Kepler discovers most potentially habitable planet yet
By David Szondy
April 17, 2014
The search for extraterrestrial life zeroed in a bit today as NASA announced that its unmanned Kepler Space Telescope detected the most Earth-like planet yet found beyond the Solar System. Named Kepler-186f, the new planet orbits a red dwarf star about 500 light years away from Earth in the constellation of Cygnus, is only 10 percent larger than our planet, and could have liquid water, which is essential for life as we know it.
Kepler-186f isn't the first Earth-like planet found, nor is it the first to be found in a habitable or “Goldilocks” zone – that is, the region around a star where the temperature of a planet could be within the range where liquid water could exist. However, the Earth-like planets found so far inside the zone have all been much larger than the Earth, with the previous most Earth-like planet, Kepler-62f, coming in at 40 percent larger than our planet.
The new planet is only 1.11 times the size of Earth, and with a year of 130 days, this puts it inside the habitable zone of the dwarf star called, unimaginatively, Kepler-186. According to NASA, Kepler-186f only gets one-third the energy from Kepler-186 as the Earth does from the Sun, so its noon is as bright as an hour before sunset on Earth.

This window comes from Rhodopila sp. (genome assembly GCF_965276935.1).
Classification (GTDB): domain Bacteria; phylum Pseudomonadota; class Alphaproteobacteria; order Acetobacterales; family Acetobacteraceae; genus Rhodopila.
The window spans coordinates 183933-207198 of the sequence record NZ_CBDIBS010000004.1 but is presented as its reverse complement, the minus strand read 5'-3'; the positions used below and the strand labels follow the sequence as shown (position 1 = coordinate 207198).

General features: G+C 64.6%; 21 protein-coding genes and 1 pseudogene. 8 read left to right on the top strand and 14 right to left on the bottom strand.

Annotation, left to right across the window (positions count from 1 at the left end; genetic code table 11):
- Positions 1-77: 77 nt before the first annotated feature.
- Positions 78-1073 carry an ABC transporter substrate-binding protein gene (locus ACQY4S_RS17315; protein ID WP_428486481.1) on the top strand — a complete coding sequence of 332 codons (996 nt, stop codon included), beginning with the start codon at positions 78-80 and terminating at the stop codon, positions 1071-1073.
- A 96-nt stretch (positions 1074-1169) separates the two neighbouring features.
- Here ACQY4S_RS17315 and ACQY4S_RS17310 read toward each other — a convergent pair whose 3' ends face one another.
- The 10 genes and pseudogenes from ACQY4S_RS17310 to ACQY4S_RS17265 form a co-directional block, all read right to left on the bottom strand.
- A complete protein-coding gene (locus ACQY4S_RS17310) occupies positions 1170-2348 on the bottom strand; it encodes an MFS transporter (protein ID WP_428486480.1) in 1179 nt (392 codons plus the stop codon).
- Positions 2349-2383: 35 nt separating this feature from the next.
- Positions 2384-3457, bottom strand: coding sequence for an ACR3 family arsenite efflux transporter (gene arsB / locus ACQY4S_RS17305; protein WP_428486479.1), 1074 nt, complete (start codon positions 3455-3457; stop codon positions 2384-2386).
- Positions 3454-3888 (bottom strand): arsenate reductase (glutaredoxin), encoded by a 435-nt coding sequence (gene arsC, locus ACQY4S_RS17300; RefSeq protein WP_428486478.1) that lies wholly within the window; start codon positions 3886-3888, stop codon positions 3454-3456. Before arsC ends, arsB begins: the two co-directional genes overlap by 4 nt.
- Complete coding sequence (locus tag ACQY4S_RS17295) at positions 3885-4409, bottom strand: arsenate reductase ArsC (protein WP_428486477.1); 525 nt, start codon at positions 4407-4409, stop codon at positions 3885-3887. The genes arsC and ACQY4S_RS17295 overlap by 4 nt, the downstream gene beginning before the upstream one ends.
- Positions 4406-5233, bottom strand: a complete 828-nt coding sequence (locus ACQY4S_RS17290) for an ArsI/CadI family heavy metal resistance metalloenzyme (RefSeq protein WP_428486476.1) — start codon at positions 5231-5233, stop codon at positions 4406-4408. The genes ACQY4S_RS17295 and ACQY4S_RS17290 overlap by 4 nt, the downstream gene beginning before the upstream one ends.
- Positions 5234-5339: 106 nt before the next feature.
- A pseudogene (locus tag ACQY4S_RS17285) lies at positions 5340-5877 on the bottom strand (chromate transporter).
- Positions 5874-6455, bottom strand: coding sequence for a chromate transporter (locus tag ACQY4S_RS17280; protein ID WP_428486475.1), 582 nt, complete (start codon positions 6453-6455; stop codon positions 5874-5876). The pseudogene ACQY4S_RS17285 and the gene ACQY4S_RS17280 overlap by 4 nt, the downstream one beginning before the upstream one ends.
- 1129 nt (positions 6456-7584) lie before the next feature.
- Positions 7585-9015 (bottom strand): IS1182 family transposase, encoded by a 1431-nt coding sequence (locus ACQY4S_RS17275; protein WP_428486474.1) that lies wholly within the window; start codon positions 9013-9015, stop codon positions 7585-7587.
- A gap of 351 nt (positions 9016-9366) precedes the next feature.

Though the size of the planet is known, its composition is still a mystery, though NASA points out that previous research suggests that a planet the size of Kepler-186f is likely to be rocky. As to the actual presence of life or even water, that, too, is unknown,
"Being in the habitable zone does not mean we know this planet is habitable. The temperature on the planet is strongly dependent on what kind of atmosphere the planet has," says Thomas Barclay, research scientist at the Bay Area Environmental Research Institute at Ames. "Kepler-186f can be thought of as an Earth-cousin rather than an Earth-twin. It has many properties that resemble Earth."
Though small, red or M dwarf stars like Kepler-186 make up 70 percent of the stars in the Milky Way galaxy. Kepler-186 is only half the size of the Sun, and Kepler-186f is one of five planets in the system with the others, Kepler-186b, Kepler-186c, Kepler-186d, and Kepler-186e, orbiting the star once every 4, 7, 13 and 22 days. They are, however, too large and too hot to be considered candidates for life.
Kepler-186f is one of almost a thousand planets detected by the unmanned Kepler probe, from the time it was launched in 2009 until its at-least-temporary decommissioning last year. It surveyed about 150,000 stars and was able to detect possible planets orbiting around them, as the planets cut off part of the starlight when passing in front of the star. Using this technique, Kepler detected thousands more planetary candidates that are still being assessed.
NASA says that with the detection of such Earth-like planets, the next step is to narrow the search to true Earth twins and learning more about their chemical composition.
The findings of the NASA team were published in Science.
The video below describes Kepler-186f.